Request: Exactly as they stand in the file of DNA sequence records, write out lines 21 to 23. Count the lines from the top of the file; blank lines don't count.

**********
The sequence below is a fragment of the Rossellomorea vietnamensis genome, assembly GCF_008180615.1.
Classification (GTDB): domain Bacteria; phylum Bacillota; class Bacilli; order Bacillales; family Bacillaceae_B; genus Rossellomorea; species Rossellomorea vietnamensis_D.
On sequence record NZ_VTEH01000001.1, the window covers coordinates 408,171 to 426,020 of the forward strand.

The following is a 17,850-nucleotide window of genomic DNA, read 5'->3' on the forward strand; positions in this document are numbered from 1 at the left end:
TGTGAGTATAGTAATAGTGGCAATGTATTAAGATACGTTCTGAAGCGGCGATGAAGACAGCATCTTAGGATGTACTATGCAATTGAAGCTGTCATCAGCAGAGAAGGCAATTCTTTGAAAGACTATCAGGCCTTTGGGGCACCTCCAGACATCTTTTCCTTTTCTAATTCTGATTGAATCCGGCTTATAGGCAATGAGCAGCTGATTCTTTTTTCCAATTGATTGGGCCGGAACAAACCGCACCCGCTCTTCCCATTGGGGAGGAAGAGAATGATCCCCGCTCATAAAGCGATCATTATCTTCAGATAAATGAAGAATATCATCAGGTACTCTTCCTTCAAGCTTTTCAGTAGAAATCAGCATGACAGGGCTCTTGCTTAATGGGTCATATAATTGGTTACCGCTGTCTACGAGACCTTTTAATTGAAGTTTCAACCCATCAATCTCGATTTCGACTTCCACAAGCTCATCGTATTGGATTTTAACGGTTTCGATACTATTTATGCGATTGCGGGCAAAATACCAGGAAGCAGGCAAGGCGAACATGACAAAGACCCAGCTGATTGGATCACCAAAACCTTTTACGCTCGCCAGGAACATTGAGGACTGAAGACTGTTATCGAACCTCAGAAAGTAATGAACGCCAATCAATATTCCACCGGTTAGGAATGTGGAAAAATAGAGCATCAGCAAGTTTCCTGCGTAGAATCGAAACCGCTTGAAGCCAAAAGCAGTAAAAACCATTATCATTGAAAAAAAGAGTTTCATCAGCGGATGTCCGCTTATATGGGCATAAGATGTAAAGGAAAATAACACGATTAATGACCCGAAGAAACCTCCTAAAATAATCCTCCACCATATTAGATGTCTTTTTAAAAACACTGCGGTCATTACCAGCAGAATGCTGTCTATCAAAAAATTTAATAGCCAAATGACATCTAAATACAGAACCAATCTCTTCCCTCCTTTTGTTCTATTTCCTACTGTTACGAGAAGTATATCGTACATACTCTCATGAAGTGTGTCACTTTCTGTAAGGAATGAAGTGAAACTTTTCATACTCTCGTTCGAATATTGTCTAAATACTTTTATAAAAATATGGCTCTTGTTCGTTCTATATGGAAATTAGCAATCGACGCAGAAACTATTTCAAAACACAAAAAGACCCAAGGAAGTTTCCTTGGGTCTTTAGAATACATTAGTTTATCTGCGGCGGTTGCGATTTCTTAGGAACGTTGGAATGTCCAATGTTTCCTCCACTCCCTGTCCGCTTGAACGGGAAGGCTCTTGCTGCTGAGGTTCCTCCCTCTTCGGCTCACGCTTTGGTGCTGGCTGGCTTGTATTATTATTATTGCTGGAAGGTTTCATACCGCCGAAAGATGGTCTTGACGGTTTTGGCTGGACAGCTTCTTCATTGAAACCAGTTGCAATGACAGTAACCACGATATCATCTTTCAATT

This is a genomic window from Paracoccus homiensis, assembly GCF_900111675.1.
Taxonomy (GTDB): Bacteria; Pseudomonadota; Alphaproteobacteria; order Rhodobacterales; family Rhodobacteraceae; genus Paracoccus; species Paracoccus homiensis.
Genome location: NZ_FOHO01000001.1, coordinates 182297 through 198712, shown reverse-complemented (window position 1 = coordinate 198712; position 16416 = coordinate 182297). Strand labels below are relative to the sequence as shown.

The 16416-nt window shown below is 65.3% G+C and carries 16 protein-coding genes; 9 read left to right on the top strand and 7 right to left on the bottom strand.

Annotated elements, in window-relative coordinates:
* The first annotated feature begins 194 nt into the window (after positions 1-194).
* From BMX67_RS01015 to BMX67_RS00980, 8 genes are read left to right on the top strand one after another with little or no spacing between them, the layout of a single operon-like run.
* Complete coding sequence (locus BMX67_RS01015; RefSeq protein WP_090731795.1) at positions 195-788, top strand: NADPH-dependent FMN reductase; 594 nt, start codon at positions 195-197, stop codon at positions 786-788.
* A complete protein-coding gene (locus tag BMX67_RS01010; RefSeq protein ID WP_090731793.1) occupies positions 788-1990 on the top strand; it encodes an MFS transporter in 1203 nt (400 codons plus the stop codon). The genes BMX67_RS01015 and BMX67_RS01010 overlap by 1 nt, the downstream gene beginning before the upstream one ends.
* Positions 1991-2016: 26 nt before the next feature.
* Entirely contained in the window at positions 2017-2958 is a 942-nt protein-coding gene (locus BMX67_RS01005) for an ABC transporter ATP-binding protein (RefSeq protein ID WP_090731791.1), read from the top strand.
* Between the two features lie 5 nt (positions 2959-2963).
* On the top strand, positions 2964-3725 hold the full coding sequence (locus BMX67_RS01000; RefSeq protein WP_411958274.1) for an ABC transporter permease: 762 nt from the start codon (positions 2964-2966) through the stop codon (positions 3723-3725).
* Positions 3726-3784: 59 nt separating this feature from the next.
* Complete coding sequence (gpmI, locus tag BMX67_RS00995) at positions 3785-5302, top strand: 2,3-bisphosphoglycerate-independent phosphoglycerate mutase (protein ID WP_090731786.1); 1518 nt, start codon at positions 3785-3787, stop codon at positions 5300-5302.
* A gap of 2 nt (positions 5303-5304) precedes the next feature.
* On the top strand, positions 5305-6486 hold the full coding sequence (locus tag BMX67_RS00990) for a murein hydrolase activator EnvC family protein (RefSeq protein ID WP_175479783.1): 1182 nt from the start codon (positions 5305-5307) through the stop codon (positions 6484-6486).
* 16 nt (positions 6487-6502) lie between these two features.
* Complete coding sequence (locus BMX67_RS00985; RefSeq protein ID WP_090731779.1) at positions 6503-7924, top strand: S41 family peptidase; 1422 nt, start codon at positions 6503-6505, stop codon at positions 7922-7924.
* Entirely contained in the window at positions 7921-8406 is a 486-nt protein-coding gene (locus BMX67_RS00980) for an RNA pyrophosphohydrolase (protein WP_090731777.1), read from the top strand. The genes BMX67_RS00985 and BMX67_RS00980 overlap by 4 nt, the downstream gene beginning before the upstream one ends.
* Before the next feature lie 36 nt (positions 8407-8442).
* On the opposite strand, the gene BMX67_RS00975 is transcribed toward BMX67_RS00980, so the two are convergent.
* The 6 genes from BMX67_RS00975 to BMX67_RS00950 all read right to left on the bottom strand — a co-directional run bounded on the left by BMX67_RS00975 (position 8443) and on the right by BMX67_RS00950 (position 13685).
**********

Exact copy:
* A gap of 2 nt (positions 5303-5304) precedes the next feature.
* On the top strand, positions 5305-6486 hold the full coding sequence (locus tag BMX67_RS00990) for a murein hydrolase activator EnvC family protein (RefSeq protein ID WP_175479783.1): 1182 nt from the start codon (positions 5305-5307) through the stop codon (positions 6484-6486).
* 16 nt (positions 6487-6502) lie between these two features.